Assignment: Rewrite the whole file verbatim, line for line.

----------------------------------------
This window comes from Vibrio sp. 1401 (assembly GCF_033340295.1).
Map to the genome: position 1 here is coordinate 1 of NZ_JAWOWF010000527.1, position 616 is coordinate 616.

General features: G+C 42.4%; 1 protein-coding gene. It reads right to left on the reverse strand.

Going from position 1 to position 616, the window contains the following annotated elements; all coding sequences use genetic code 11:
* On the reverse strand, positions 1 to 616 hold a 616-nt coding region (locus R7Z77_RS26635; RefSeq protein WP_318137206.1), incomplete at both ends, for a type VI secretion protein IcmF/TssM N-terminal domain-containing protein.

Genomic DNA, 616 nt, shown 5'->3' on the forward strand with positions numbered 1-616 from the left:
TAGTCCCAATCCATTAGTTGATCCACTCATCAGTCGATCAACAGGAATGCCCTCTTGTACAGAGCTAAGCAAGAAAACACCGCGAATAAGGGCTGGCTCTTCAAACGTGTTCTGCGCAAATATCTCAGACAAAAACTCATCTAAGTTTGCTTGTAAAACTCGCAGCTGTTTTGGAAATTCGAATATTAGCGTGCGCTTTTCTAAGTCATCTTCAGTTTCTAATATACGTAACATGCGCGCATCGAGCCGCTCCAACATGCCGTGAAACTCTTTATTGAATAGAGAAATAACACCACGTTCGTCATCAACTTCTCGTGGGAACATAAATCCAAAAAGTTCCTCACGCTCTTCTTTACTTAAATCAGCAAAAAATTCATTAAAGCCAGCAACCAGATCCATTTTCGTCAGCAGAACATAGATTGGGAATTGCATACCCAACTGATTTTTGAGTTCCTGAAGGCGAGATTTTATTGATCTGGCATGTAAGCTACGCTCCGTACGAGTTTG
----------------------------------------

This window comes from Vibrio sp. 1401 (assembly GCF_033340295.1).
Map to the genome: position 1 here is coordinate 1 of NZ_JAWOWF010000527.1, position 616 is coordinate 616.

General features: G+C 42.4%; 1 protein-coding gene. It reads right to left on the reverse strand.

Going from position 1 to position 616, the window contains the following annotated elements; all coding sequences use genetic code 11:
* On the reverse strand, positions 1 to 616 hold a 616-nt coding region (locus R7Z77_RS26635; RefSeq protein WP_318137206.1), incomplete at both ends, for a type VI secretion protein IcmF/TssM N-terminal domain-containing protein.

Genomic DNA, 616 nt, shown 5'->3' on the forward strand with positions numbered 1-616 from the left:
TAGTCCCAATCCATTAGTTGATCCACTCATCAGTCGATCAACAGGAATGCCCTCTTGTACAGAGCTAAGCAAGAAAACACCGCGAATAAGGGCTGGCTCTTCAAACGTGTTCTGCGCAAATATCTCAGACAAAAACTCATCTAAGTTTGCTTGTAAAACTCGCAGCTGTTTTGGAAATTCGAATATTAGCGTGCGCTTTTCTAAGTCATCTTCAGTTTCTAATATACGTAACATGCGCGCATCGAGCCGCTCCAACATGCCGTGAAACTCTTTATTGAATAGAGAAATAACACCACGTTCGTCATCAACTTCTCGTGGGAACATAAATCCAAAAAGTTCCTCACGCTCTTCTTTACTTAAATCAGCAAAAAATTCATTAAAGCCAGCAACCAGATCCATTTTCGTCAGCAGAACATAGATTGGGAATTGCATACCCAACTGATTTTTGAGTTCCTGAAGGCGAGATTTTATTGATCTGGCATGTAAGCTACGCTCCGTACGAGTTTG